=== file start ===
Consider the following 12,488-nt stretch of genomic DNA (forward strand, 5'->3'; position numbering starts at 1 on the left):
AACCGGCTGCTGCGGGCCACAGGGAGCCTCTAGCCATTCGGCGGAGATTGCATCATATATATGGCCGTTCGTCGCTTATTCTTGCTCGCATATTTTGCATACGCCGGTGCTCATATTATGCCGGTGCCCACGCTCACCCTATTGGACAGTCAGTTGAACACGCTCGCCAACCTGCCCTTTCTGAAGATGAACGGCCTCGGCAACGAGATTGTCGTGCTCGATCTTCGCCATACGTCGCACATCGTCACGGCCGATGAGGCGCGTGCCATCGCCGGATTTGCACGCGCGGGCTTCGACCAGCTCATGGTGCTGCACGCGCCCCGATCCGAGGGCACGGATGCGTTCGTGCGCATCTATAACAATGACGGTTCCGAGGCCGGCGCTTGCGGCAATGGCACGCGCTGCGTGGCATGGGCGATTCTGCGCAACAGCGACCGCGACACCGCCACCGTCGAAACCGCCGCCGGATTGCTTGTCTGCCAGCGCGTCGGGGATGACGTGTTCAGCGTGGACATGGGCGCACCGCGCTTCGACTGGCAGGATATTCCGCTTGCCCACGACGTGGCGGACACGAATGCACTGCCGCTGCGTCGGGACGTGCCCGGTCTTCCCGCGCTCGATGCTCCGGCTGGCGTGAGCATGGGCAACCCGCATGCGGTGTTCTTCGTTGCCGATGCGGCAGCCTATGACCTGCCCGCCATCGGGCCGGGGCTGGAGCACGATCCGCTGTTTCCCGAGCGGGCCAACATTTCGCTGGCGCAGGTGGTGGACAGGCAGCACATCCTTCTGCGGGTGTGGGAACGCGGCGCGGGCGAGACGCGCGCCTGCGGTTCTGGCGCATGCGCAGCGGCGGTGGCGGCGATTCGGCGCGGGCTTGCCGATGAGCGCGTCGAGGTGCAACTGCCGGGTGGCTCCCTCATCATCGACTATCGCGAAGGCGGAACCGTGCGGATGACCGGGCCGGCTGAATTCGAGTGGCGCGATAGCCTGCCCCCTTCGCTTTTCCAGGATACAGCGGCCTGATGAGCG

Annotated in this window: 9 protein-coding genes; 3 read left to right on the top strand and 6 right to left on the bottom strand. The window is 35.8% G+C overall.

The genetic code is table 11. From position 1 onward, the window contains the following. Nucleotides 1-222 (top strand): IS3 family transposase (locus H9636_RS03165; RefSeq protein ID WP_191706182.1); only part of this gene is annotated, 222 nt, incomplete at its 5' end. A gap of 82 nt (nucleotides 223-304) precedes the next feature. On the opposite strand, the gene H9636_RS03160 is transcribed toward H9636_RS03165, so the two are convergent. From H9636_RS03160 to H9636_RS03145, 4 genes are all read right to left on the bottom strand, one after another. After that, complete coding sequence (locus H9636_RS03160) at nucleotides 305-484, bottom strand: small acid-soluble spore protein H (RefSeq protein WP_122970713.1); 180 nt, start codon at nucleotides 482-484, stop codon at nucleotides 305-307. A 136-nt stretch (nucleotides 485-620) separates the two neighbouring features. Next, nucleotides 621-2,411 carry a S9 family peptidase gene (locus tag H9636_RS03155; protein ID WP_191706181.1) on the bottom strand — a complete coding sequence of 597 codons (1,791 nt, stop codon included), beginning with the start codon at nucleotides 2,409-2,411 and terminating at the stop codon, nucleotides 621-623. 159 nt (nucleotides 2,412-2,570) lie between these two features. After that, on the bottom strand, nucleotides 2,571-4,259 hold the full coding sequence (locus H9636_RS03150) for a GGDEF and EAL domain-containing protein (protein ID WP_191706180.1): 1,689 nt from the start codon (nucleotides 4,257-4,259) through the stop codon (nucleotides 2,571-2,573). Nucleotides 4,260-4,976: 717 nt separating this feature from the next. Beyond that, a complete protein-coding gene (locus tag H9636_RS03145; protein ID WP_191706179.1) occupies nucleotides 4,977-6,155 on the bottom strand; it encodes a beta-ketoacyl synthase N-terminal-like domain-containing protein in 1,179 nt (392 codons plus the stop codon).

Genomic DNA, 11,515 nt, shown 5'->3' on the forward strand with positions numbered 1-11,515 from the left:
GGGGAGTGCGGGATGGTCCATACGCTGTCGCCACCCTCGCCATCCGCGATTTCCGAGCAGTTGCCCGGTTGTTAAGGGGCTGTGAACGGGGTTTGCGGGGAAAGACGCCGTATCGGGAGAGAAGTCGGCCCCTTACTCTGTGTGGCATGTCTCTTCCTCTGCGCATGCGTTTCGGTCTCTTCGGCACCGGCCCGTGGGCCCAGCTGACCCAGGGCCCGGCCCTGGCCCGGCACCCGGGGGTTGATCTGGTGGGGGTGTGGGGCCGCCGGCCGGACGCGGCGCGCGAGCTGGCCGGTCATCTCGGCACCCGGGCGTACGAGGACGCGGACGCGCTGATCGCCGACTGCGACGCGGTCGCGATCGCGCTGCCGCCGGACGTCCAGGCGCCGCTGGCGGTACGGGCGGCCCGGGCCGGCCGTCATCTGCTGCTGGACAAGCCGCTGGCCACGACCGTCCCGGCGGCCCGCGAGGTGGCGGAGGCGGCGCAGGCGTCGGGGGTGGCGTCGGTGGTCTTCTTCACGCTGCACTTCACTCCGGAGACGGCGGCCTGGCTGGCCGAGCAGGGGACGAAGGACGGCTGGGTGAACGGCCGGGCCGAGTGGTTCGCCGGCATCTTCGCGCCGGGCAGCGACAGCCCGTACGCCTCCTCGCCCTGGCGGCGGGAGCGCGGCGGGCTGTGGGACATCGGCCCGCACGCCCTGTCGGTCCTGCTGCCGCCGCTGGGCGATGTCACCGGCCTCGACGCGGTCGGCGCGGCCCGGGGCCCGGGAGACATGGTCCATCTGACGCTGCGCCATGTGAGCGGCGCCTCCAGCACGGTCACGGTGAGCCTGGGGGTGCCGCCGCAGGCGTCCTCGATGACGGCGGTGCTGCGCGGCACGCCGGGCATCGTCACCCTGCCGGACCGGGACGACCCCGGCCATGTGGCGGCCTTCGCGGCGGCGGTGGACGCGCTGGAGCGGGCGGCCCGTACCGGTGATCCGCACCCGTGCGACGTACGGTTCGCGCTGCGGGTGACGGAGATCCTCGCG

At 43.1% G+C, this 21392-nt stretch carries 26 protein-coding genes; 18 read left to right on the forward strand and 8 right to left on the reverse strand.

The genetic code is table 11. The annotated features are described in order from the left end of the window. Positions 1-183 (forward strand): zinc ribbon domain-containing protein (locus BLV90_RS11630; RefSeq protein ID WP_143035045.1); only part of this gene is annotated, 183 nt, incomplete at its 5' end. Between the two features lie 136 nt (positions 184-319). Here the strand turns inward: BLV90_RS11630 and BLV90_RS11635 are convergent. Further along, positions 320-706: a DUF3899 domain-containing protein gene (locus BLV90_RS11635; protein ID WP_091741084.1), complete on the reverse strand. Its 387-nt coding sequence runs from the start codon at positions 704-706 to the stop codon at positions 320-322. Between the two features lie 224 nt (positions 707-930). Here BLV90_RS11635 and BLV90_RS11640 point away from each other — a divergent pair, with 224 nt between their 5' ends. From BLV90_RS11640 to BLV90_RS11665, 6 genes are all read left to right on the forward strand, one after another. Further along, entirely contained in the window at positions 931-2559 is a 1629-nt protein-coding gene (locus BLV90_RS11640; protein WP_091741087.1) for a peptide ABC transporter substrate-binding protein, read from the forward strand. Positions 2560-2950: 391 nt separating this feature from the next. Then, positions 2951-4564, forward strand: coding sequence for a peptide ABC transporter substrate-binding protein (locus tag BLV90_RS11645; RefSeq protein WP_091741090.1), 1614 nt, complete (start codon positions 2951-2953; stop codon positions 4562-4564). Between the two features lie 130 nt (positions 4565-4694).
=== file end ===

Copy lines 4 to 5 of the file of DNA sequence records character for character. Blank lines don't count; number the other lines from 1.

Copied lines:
The genetic code is table 11. From position 1 onward, the window contains the following. Nucleotides 1-222 (top strand): IS3 family transposase (locus H9636_RS03165; RefSeq protein ID WP_191706182.1); only part of this gene is annotated, 222 nt, incomplete at its 5' end. A gap of 82 nt (nucleotides 223-304) precedes the next feature. On the opposite strand, the gene H9636_RS03160 is transcribed toward H9636_RS03165, so the two are convergent. From H9636_RS03160 to H9636_RS03145, 4 genes are all read right to left on the bottom strand, one after another. After that, complete coding sequence (locus H9636_RS03160) at nucleotides 305-484, bottom strand: small acid-soluble spore protein H (RefSeq protein WP_122970713.1); 180 nt, start codon at nucleotides 482-484, stop codon at nucleotides 305-307. A 136-nt stretch (nucleotides 485-620) separates the two neighbouring features. Next, nucleotides 621-2,411 carry a S9 family peptidase gene (locus tag H9636_RS03155; protein ID WP_191706181.1) on the bottom strand — a complete coding sequence of 597 codons (1,791 nt, stop codon included), beginning with the start codon at nucleotides 2,409-2,411 and terminating at the stop codon, nucleotides 621-623. 159 nt (nucleotides 2,412-2,570) lie between these two features. After that, on the bottom strand, nucleotides 2,571-4,259 hold the full coding sequence (locus H9636_RS03150) for a GGDEF and EAL domain-containing protein (protein ID WP_191706180.1): 1,689 nt from the start codon (nucleotides 4,257-4,259) through the stop codon (nucleotides 2,571-2,573). Nucleotides 4,260-4,976: 717 nt separating this feature from the next. Beyond that, a complete protein-coding gene (locus tag H9636_RS03145; protein ID WP_191706179.1) occupies nucleotides 4,977-6,155 on the bottom strand; it encodes a beta-ketoacyl synthase N-terminal-like domain-containing protein in 1,179 nt (392 codons plus the stop codon).

Genomic DNA, 11,515 nt, shown 5'->3' on the forward strand with positions numbered 1-11,515 from the left: